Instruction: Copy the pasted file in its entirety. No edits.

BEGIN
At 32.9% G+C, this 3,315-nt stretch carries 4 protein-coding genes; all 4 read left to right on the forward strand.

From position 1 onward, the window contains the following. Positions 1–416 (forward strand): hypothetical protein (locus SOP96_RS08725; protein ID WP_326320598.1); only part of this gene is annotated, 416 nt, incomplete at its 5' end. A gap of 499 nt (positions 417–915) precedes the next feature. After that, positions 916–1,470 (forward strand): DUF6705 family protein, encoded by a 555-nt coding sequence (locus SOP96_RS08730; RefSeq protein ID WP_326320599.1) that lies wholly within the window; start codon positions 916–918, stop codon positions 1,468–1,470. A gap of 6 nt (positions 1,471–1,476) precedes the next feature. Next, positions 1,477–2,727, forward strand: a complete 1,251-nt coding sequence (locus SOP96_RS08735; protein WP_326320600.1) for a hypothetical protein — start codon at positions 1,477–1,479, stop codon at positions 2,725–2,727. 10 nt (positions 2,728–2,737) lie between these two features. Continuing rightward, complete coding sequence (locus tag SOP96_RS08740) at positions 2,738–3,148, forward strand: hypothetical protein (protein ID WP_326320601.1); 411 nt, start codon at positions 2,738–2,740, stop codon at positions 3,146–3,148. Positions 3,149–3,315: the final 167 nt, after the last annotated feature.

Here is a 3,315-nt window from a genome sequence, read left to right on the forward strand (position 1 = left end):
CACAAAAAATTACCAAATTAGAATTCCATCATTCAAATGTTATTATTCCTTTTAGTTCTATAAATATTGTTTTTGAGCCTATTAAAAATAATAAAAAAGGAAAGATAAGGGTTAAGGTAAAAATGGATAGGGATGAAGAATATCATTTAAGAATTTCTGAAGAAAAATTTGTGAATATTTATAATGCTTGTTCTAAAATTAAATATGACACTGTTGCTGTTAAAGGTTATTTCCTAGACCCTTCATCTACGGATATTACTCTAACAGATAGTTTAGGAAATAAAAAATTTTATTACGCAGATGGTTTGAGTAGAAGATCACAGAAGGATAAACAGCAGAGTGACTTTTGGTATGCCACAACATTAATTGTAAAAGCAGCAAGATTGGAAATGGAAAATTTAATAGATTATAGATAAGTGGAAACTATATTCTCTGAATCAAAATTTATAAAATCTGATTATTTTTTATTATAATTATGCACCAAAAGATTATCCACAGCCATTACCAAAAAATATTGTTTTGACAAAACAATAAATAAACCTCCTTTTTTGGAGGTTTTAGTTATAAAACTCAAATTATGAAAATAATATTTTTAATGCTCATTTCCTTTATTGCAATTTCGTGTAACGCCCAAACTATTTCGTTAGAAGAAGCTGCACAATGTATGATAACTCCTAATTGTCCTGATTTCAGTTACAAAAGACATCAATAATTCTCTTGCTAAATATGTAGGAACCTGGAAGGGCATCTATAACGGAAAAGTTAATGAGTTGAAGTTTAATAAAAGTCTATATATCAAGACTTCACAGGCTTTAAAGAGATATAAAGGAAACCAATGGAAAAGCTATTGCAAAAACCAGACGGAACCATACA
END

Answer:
At 32.9% G+C, this 3,315-nt stretch carries 4 protein-coding genes; all 4 read left to right on the forward strand.

From position 1 onward, the window contains the following. Positions 1–416 (forward strand): hypothetical protein (locus SOP96_RS08725; protein ID WP_326320598.1); only part of this gene is annotated, 416 nt, incomplete at its 5' end. A gap of 499 nt (positions 417–915) precedes the next feature. After that, positions 916–1,470 (forward strand): DUF6705 family protein, encoded by a 555-nt coding sequence (locus SOP96_RS08730; RefSeq protein ID WP_326320599.1) that lies wholly within the window; start codon positions 916–918, stop codon positions 1,468–1,470. A gap of 6 nt (positions 1,471–1,476) precedes the next feature. Next, positions 1,477–2,727, forward strand: a complete 1,251-nt coding sequence (locus SOP96_RS08735; protein WP_326320600.1) for a hypothetical protein — start codon at positions 1,477–1,479, stop codon at positions 2,725–2,727. 10 nt (positions 2,728–2,737) lie between these two features. Continuing rightward, complete coding sequence (locus tag SOP96_RS08740) at positions 2,738–3,148, forward strand: hypothetical protein (protein ID WP_326320601.1); 411 nt, start codon at positions 2,738–2,740, stop codon at positions 3,146–3,148. Positions 3,149–3,315: the final 167 nt, after the last annotated feature.

Here is a 3,315-nt window from a genome sequence, read left to right on the forward strand (position 1 = left end):
CACAAAAAATTACCAAATTAGAATTCCATCATTCAAATGTTATTATTCCTTTTAGTTCTATAAATATTGTTTTTGAGCCTATTAAAAATAATAAAAAAGGAAAGATAAGGGTTAAGGTAAAAATGGATAGGGATGAAGAATATCATTTAAGAATTTCTGAAGAAAAATTTGTGAATATTTATAATGCTTGTTCTAAAATTAAATATGACACTGTTGCTGTTAAAGGTTATTTCCTAGACCCTTCATCTACGGATATTACTCTAACAGATAGTTTAGGAAATAAAAAATTTTATTACGCAGATGGTTTGAGTAGAAGATCACAGAAGGATAAACAGCAGAGTGACTTTTGGTATGCCACAACATTAATTGTAAAAGCAGCAAGATTGGAAATGGAAAATTTAATAGATTATAGATAAGTGGAAACTATATTCTCTGAATCAAAATTTATAAAATCTGATTATTTTTTATTATAATTATGCACCAAAAGATTATCCACAGCCATTACCAAAAAATATTGTTTTGACAAAACAATAAATAAACCTCCTTTTTTGGAGGTTTTAGTTATAAAACTCAAATTATGAAAATAATATTTTTAATGCTCATTTCCTTTATTGCAATTTCGTGTAACGCCCAAACTATTTCGTTAGAAGAAGCTGCACAATGTATGATAACTCCTAATTGTCCTGATTTCAGTTACAAAAGACATCAATAATTCTCTTGCTAAATATGTAGGAACCTGGAAGGGCATCTATAACGGAAAAGTTAATGAGTTGAAGTTTAATAAAAGTCTATATATCAAGACTTCACAGGCTTTAAAGAGATATAAAGGAAACCAATGGAAAAGCTATTGCAAAAACCAGACGGAACCATACA